The ANC in the Northern Cape looks set to become the first provincial body to officially announce Ramaphosa as Zuma’s successor when it holds its provincial conference from Thursday until Sunday. Saul’s camp is seen as having the sway over the premier, Sylvia Lucas, a known Zuma supporter.

However, disputes over the selection of delegates persist and there are concerns that this could affect the conference. The conference was initially scheduled for February but had to be postponed following several disputes over the delegates nomination process, according to Saul.

So serious were the disputes that ANC secretary-general Gwede Mantashe and his deputy, Jesse Duarte, twice visited the province to try to resolve the problem. The pair then formed a task team to do the verifications of all branch general meetings and to attend to all disputes.

“The task team were given two weeks to complete their work but had to do it in three weeks due to the distance between the towns. They went to all regions and completed their report, which was presented and adopted at the last ANC national executive committee,” Saul said.

He said, however, that the contents of the report were challenged by the Premier League before it was eventually adopted by the ANC national executive committee (NEC). “While I can’t comment on what transpired in the NEC, the report was indeed challenged but Comrade Gwede stood up and gave a substantial response which later led to the report being adopted,” Saul said.

But insiders told The Sunday Independent that the failed bid to reject the report was aimed at further delaying the Northern Cape from holding its conference. Sources said the “Premier League” feared that if the conference went ahead, Ramaphosa was likely to be pronounced as Zuma’s successor.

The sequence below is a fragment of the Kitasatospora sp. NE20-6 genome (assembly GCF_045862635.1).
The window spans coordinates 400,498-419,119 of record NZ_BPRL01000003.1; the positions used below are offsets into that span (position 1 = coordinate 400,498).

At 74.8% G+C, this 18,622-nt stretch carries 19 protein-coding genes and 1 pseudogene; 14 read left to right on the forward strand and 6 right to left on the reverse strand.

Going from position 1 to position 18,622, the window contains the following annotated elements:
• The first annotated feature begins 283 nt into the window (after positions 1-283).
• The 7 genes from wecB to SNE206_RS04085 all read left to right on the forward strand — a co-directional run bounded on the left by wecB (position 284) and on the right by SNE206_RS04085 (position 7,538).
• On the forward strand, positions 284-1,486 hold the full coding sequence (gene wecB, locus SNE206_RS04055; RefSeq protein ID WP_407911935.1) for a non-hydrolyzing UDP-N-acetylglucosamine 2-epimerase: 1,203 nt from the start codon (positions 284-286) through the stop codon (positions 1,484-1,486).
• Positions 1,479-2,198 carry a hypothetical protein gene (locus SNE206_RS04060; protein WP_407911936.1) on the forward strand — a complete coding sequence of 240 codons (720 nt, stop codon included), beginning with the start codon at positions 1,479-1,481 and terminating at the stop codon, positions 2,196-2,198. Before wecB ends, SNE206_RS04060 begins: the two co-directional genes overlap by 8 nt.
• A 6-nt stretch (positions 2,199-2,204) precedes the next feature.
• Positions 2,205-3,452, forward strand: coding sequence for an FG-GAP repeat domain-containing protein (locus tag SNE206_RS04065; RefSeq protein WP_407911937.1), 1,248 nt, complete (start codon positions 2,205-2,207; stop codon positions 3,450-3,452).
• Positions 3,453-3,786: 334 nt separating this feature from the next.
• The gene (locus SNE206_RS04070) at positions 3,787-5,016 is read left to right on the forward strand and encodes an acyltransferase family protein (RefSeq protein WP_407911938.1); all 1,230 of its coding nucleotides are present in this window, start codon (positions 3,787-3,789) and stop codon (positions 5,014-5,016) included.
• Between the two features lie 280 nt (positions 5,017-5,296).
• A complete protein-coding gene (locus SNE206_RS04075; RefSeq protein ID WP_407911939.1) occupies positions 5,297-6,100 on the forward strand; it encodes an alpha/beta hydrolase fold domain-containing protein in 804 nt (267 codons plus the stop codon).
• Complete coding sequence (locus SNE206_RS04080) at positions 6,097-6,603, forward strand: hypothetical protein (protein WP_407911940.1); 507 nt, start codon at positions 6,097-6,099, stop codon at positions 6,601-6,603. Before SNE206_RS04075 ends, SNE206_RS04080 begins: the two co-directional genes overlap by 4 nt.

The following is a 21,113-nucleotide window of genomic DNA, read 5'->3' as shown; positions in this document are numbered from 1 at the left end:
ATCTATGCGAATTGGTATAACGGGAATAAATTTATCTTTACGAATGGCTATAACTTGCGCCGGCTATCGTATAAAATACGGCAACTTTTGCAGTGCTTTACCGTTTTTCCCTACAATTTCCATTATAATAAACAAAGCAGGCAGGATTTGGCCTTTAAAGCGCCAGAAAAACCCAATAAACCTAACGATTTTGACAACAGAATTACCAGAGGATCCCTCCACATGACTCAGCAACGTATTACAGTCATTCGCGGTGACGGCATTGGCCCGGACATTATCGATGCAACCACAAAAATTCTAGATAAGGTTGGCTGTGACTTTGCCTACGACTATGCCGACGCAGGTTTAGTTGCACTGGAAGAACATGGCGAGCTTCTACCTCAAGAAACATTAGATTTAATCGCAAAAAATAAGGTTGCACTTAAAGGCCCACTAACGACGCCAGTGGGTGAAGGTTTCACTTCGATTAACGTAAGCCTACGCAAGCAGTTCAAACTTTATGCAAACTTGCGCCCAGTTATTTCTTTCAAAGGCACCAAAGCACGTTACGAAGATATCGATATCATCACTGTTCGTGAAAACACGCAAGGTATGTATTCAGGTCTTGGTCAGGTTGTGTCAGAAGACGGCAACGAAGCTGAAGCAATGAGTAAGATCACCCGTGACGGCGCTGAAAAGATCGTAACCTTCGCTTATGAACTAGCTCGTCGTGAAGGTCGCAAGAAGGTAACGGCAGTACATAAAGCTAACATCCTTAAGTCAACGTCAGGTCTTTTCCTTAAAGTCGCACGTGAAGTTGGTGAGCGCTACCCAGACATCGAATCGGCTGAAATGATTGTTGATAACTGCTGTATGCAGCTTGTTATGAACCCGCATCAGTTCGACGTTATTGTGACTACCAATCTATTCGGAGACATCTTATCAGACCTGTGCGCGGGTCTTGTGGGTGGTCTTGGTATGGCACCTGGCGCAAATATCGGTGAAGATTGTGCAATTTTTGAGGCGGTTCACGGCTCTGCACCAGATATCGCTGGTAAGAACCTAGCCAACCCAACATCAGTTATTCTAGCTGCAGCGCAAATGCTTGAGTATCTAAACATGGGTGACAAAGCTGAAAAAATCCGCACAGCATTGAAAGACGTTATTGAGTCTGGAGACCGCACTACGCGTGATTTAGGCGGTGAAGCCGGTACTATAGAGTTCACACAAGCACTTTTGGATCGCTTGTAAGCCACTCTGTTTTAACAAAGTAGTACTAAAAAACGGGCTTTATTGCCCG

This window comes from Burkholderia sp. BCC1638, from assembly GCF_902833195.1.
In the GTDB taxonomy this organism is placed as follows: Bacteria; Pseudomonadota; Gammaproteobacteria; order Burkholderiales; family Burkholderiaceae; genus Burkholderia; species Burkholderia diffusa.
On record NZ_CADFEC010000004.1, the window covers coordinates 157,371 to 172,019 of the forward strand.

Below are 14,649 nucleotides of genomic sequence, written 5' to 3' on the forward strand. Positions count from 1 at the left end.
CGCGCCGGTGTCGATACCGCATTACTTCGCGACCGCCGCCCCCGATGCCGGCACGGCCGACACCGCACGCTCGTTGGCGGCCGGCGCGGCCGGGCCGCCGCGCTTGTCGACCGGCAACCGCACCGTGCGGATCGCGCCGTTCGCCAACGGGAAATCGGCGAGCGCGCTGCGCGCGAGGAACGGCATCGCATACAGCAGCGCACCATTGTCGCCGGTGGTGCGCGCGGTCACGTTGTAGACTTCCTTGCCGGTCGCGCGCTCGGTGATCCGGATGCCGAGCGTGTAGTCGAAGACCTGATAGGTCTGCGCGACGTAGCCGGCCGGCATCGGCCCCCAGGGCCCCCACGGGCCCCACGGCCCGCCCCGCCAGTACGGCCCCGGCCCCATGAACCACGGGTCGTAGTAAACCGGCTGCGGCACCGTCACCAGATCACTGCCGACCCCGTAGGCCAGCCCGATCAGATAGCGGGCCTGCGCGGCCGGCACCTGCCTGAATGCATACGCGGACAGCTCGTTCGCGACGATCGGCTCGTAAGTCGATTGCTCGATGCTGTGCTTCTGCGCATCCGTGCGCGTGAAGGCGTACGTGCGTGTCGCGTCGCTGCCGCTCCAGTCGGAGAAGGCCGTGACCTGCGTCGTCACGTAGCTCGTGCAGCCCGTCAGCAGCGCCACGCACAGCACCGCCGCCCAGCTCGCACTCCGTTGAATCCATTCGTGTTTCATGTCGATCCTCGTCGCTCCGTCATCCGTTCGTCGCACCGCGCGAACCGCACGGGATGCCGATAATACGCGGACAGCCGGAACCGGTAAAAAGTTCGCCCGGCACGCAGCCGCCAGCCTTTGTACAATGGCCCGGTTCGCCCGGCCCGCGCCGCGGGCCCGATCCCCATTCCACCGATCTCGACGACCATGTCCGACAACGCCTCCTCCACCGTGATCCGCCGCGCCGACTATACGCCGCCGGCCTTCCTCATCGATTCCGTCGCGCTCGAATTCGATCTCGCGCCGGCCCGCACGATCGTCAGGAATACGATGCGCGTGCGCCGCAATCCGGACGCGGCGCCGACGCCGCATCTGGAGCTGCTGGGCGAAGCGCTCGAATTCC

Another bid was made to stall the conference after Saul was served with a letter of demand from a Joburg law firm two weeks ago, but this was rejected.

“People are positioning themselves along the lines of the national political dynamics in the ANC. As the ANC provincial executive committee, we made it clear that the national dynamics were putting a strain on our preparations for the conference,” Saul said.

In a clear indication that Ramaphosa is taking his election campaign to Nkosazana Dlamini Zuma, he launched the OR Tambo Fridays in Ivory Park, Midrand, where he was flanked by Dr Mathole Motshekga, his wife Angie Motshekga and the Reverend Frank Chikane.

Ramaphosa contradicted Zuma for claiming that booing was part of the culture of democracy.

The ANC Youth League recently threatened to disrupt Ramaphosa’s public address in retaliation to the booing of Zuma.

“We must not be seen as people who insult others, people who are going to be trying to stop the meetings of other people,” Ramaphosa said.

“We are united and we must allow people to express themselves because we know that we are the bearers of good news and the truth, we have a historic responsibility to unite not only our communities, but the people of South Africa.”

Ramaphosa also spoke out against corruption and the scramble for resources, which he said was the source of divisions within the ANC.

“Never let money come between you and your comrades. If you allow that, then this unity that you have as a zone will be destroyed. We should build values and principles founded by the ANC,” he said.

Sunday Independent